Much research shows that staff members within the health sector - the psychiatric sector included - do not differ from the general population when it comes to stigmatisation of those suffering from mental illness and their relatives. The staff members are in close contact with service users and their relatives, but they also manage a position of power. This allows them to wield great influence on the self-image of the service users. A negative self-image can lead to self-stigmatisation.
For many service users and relatives, their contact with the staff and their encounter with the systems related with social care and employment, the social psychiatric sector and employment centres included, plays a major role for their prospects for inclusion and getting better. Experience has shown that stigmatisation occurs in this context as it does in other parts of society.
Receiving support for obtaining access to social networks, financial support, treatment, education, employment and leisure time activities is essential to be able to live a meaningful life as others do. Therefore, it is crucial that the staff members, in their professional efforts, understand the importance of promoting hope of recovery and in their approach clearly show that a diagnosis does not define the person.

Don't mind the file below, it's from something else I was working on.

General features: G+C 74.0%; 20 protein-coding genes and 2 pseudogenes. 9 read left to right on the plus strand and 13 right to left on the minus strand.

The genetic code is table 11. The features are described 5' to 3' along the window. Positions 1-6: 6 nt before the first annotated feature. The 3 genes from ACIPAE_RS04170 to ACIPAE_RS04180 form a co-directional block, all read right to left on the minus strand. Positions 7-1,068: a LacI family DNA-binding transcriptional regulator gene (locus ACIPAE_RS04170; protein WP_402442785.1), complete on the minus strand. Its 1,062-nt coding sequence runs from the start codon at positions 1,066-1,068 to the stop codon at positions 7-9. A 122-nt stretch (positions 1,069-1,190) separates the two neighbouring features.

As a part of our efforts, we will launch initiatives targeted at staff in the health sector, social sector, students and teachers in the health care and social programs, etc. The goal will be to start activities that can promote reflection on culture and language as well as challenge the stigmatising and discriminatory attitudes towards mental illness and various groups of service users and patients. The means used can be similar to the broader campaign, but the message focuses at the professional consequences of stigmatising behaviour.
Other relevant staff groups are doctors, teachers, educators, study counsellors, caretakers, sports leaders, police, etc.